It seems like Raven gets his attention for some reason beyond her insecurity about her looks. Whether it's because he thinks her powers are more useful than Hank's seem when they meet or because she's Charles' sister or something else, Erik really does seem to target Raven for influence. In the scene where she's lifting weights he gets to her with just a few lines before sauntering away, and when she comes to his bed not only is he not flustered by her sexuality (like Charles in the kitchen) he completely takes control of the situation to make it about what he wants her to do. Iow, he sees she wants validation from him through sex, so he makes it be on his conditions. Masterful! You can see this guy running roughshod over people with weak personalities, and see how strong personalities would be drawn to him for that strength. He's made Raven, a strong person, feel stronger by pushing her to live up to his challenge and she wants/needs more of that.

A teacher is very different from a leader, though. Favorite teachers become favorites not by inspiring students to follow their orders but by opening up their ideas of how interesting the world is and of what they can do. Visionaries, similarly, open up peoples' ideas to the way things can be.

. It's hard to really describe but...I think there's always a bit of distance (for lack of a better word) between the visionary and his followers. A leader can be worshipped and followed as a person, you can die for him. With a visionary it's supposed to be about the ideas, even if of course people often focus on the person there too. (I feel like I need to say something about Jesus here--just that Jesus isn't a visionary, he's God incarnate. That's why he's worshipped.)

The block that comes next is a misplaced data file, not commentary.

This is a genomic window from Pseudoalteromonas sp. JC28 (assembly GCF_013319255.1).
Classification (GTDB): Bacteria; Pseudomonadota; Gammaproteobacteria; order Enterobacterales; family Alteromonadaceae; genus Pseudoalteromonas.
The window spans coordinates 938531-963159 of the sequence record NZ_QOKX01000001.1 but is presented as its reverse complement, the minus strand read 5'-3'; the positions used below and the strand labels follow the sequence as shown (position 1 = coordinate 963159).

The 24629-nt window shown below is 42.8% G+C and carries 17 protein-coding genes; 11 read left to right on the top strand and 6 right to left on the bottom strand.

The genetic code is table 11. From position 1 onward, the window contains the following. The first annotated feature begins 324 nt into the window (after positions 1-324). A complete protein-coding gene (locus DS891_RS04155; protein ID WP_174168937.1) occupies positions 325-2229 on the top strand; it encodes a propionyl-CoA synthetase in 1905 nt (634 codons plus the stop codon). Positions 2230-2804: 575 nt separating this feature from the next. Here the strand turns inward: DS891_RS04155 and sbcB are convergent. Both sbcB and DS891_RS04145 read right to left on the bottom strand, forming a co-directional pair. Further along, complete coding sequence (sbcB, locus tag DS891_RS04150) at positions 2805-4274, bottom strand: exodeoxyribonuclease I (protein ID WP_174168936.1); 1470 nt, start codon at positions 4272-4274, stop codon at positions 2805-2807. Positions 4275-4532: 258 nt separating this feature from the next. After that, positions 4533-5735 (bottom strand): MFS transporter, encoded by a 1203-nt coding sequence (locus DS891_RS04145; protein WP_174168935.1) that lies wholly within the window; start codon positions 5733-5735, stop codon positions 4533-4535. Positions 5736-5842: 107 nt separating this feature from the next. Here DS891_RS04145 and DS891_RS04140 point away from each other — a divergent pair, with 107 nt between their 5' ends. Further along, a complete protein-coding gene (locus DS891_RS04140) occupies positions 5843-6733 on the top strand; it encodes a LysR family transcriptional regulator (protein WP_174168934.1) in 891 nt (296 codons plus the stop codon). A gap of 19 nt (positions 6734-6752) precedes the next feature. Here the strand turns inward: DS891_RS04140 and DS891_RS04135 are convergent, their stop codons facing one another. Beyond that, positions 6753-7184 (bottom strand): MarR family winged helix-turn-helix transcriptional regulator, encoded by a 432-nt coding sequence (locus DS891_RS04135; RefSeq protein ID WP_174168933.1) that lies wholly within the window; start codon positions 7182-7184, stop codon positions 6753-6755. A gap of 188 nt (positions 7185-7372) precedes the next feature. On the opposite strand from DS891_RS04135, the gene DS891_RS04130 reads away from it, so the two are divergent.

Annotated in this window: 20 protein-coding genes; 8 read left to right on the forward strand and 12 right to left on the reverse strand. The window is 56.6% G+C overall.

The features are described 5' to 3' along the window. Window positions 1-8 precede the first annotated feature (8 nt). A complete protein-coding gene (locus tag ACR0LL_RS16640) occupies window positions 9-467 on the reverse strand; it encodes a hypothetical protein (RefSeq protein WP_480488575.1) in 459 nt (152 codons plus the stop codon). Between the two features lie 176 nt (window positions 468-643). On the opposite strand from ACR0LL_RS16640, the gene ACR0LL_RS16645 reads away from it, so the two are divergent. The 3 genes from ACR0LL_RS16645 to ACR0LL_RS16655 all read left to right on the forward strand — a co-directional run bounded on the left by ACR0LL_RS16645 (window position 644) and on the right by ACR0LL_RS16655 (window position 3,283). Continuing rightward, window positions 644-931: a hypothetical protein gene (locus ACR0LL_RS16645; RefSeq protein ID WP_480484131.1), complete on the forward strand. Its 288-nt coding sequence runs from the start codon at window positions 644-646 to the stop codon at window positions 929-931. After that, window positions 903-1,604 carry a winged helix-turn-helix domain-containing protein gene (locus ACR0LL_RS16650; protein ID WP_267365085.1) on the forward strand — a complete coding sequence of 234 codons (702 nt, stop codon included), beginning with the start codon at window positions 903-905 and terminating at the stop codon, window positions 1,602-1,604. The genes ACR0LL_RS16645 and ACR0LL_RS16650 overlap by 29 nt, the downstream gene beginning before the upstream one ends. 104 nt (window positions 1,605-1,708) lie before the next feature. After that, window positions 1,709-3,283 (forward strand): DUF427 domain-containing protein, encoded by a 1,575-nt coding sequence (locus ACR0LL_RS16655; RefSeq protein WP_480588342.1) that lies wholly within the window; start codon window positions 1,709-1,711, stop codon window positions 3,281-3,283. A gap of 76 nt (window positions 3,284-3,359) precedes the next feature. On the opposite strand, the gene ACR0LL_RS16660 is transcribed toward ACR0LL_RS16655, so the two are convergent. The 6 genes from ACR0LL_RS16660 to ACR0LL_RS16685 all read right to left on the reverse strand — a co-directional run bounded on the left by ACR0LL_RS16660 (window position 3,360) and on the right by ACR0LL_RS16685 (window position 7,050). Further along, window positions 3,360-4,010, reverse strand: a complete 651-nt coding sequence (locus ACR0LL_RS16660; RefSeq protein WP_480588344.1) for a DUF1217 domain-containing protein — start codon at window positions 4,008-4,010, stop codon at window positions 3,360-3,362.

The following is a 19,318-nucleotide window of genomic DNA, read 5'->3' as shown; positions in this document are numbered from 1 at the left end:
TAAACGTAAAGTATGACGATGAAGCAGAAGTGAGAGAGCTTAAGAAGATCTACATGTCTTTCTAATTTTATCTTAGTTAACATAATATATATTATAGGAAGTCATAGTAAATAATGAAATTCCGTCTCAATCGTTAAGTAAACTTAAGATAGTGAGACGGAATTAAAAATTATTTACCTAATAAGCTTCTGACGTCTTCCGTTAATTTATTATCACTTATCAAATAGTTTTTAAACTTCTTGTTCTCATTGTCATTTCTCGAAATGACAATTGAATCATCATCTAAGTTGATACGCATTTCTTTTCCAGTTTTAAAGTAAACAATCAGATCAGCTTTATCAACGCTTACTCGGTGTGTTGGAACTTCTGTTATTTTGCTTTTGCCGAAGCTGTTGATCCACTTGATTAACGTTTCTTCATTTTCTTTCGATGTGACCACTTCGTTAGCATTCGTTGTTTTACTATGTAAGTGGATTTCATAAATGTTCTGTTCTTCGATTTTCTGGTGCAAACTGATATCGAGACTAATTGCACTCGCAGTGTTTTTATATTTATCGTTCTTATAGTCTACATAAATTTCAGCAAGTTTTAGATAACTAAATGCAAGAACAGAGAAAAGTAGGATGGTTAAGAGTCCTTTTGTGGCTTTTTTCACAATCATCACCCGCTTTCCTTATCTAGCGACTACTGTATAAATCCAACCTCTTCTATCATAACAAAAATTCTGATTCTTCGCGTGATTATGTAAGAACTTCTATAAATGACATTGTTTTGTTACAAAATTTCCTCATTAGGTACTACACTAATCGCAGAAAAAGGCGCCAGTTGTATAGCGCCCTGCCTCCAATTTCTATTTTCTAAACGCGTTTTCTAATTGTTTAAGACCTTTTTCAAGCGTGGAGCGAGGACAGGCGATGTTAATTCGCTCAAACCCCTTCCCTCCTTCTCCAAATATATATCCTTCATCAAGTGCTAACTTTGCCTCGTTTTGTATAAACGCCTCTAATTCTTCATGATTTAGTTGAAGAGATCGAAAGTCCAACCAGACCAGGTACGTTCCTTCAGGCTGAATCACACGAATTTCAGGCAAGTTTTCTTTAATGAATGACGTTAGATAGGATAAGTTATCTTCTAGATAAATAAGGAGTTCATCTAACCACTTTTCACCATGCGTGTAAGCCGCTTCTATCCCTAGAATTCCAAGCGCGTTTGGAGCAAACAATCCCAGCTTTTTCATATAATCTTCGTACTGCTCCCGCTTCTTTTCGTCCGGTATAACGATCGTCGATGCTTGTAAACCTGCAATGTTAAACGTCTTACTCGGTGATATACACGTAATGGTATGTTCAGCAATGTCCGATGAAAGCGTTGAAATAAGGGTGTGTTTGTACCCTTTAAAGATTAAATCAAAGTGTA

Charles is neither a teacher nor a visionary when the movie starts, but it still takes pains to show us the kind of talent he has for it. Where Erik takes little interest in Hank and focuses on Raven, Erik takes Raven for granted and focuses on Hank. And the two men basically do the same things as mentors. Erik pushes Raven to claim her full power by daring her to have courage and feel ashamed to do otherwise. Charles encourages Hank to claim his full power by making it sound exciting, natural and easy. He does a similar thing with Alex by standing next to the dummy looking calm and encouraging. In Raven’s case it’s Erik giving personal approval for real Raven. In Charles’ case it's Hank and Alex elated at what they've done themselves and being grateful to Charles for encouraging them.

Of course, Erik and Charles both work their mojo on each other as well. Where Charles is usually able to feel comfortably smarter than everyone else, Erik challenges his axioms (that people who are treated with kindness and trust will respond in kind eventually) and forces him to face things he wants to deny (the ways in which he'll always be powerless over others). He forces him to face the things that are hard for him, especially emotionally, and that makes him stronger. One could even say he's doing that by accident when he disables him. He forces Charles to do things the hard way, to deal with reality instead of theory and confront people his own size. Charles, most obviously in the satellite dish scene, opens up Erik's mind to things he's forgotten, to things he could be and could have. He challenges his axioms (that people are incapable of accepting people who are different from themselves ever), forces him to face things he wants to deny (the ways in which people will always have power over him). He forces Erik to consider another way.